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Lawmakers block rule to prevent landlords from collecting late fees from tenants during pandemic

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MADISON, Wis. (CBS 58) – A legislative committee voted to block an emergency rule designed to temporarily prohibit landlords from collecting late fees from tenants due to the effects of the COVID-19 pandemic.

The Joint Committee for Review of Administrative Rules suspended the rule during a meeting Thursday, June 25. The committee is controlled by Republicans and the vote was split along party lines with the GOP acting to block the rule that was put in place in late May. The suspension of the rule takes immediate effect but is not retroactive, meaning landlords can start collecting late fees starting from June 25 but not prior to that when the rule was in place.

Republicans argued the Department of Agriculture, Trade and Consumer Protection (DATCP) did not have the authority to issue the rule and that it put landlords in a difficult position.

“Having some occupants pay their rent and others not pay their rent, to me that just doesn’t seem quite right,” Sen. Duey Stroebel (R – Saukville) said during Thursday’s meeting.

Democrats on the committee said the rule was still needed as people throughout the state continue to struggle to pay rent.

“It was really unfortunate to see that something as common sense to say well for folks that aren’t able to pay that late fees won’t be imposed, was something that became a political touchpoint,” Sen. Chris Larson (D – Milwaukee) told CBS 58 in a phone interview Friday.

GOP members of the committee also said the rule – which was set to expire on August 8 – could potentially do more harm than good as landlords could evict tenants who did not pay rent and try to find new tenants who could.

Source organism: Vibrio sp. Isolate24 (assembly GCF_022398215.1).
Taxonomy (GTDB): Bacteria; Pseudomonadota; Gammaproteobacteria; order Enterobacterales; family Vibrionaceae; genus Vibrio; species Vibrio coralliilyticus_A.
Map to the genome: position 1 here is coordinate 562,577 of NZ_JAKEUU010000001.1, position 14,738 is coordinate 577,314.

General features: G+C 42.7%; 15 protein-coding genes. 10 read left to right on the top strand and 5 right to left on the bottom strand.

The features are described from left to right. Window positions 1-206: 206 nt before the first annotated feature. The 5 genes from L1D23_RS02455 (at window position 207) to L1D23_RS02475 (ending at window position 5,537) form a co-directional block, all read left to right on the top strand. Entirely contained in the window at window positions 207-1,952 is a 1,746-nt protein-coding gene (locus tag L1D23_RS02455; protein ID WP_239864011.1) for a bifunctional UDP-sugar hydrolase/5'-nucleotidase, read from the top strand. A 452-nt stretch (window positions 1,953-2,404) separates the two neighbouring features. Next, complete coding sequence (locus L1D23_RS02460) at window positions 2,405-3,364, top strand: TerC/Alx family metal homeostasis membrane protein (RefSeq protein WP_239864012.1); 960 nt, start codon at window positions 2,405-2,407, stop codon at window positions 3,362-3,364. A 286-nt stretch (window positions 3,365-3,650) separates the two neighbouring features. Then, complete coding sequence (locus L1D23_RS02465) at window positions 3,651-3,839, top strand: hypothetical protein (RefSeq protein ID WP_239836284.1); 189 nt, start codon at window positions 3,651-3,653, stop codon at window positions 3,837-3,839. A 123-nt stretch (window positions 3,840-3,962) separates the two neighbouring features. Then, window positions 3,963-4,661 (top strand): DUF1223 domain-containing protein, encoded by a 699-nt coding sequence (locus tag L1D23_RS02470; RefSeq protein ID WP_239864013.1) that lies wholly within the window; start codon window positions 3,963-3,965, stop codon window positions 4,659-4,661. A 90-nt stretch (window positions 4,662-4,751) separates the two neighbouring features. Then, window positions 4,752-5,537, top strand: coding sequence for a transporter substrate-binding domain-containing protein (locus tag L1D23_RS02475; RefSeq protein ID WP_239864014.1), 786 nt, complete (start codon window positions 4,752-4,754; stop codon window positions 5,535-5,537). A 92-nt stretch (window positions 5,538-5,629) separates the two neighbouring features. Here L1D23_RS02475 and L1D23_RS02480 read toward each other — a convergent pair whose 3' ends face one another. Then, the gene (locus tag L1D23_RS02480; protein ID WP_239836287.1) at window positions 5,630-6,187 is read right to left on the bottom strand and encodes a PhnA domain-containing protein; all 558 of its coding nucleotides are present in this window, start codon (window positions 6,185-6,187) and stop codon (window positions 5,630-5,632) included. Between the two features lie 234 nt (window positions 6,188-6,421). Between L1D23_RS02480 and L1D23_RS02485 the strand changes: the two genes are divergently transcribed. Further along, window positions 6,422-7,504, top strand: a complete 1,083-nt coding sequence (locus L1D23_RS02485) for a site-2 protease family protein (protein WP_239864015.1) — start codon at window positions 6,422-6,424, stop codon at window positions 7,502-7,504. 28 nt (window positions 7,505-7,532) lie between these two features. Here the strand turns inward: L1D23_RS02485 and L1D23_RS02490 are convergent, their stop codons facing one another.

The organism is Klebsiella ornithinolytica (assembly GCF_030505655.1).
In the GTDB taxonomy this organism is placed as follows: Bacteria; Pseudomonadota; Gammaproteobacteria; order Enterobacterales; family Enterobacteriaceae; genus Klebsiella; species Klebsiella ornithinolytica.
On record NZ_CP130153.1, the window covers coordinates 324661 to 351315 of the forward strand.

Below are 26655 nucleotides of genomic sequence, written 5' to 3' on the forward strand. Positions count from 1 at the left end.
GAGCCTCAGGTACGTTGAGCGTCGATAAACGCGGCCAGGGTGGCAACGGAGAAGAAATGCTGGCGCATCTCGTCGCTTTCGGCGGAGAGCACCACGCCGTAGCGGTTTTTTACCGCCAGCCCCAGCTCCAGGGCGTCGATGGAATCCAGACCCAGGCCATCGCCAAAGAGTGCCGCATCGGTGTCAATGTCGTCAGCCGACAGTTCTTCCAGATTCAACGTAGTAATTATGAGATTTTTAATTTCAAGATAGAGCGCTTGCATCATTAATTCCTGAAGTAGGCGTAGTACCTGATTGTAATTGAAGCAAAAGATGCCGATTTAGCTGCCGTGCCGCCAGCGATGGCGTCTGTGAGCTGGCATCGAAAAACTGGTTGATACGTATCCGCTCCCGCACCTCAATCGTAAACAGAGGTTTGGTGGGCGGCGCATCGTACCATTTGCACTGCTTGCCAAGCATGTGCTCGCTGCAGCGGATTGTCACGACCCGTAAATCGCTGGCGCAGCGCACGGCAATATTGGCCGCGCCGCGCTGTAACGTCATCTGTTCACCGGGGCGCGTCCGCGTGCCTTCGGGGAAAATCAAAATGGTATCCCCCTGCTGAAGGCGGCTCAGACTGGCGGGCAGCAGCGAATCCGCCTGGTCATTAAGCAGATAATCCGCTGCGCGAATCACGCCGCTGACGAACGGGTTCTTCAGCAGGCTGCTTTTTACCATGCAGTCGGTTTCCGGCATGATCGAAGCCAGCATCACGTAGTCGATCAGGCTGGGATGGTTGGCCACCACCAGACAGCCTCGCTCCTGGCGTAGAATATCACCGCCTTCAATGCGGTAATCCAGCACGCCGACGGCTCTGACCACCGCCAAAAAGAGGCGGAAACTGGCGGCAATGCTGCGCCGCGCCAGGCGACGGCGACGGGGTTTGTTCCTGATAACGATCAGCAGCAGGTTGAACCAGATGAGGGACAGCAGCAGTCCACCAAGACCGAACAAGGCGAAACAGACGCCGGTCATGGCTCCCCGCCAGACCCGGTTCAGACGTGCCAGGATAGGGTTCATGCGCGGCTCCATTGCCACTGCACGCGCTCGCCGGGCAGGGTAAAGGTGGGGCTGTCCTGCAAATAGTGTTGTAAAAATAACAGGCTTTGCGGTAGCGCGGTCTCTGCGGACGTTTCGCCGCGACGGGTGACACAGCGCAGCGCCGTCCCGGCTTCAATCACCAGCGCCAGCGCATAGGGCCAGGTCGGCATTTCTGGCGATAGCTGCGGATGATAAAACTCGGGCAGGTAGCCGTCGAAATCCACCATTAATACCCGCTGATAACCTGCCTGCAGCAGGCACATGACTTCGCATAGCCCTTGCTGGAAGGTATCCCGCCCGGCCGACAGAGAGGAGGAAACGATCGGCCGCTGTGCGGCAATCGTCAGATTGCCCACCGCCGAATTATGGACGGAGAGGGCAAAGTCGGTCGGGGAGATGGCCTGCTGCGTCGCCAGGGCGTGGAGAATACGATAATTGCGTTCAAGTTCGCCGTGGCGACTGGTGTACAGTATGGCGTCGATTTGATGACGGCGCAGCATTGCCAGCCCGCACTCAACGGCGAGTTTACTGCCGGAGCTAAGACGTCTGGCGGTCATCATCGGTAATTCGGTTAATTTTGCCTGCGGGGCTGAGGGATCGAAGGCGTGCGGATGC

“I actually see this as a policy that’s going to incentivize more evictions,” Sen. Stroebel said.

But DATCP said the current economic climate makes that a difficult course of action for landlords.

“If someone’s not paying their rent, of course you can evict them,” Lara Sutherlin, DATCP’s Administrator for the Division of Consumer Protection, told CBS 58. “But often times there is someone there in the wings that can take that agreement over – well I don’t know that that is the case with so much unemployment that there is.”

Sutherlin said the agency had been hearing that tenants and landlords had, for the most part, followed the rule and working together on any issues. She added the goal of the emergency rule was to give both tenants and landlords enough time to get assistance from various government programs meant to be a bridge during the early stages of the pandemic. Now the future for tenants is uncertain.

“Our view of things was that we needed more time for this rule to take place so we’ll see what happens,” Sutherlin said.

The Evers administration had placed a moratorium on evictions as part of its Safer at Home order, but that ended once the state Supreme Court blocked the order. Evictions since then have been up about 40 percent statewide. Milwaukee County said this month it would commit $10 million of federal aid to address the issue of evictions.

People who have concerns or are having trouble paying rent can contact DATCP at 1-800-422-7128 to be connected to resources as well as visit the website by clicking here.

People can also learn more about the Wisconsin Rental Assistance Program (W.R.A.P.) here.

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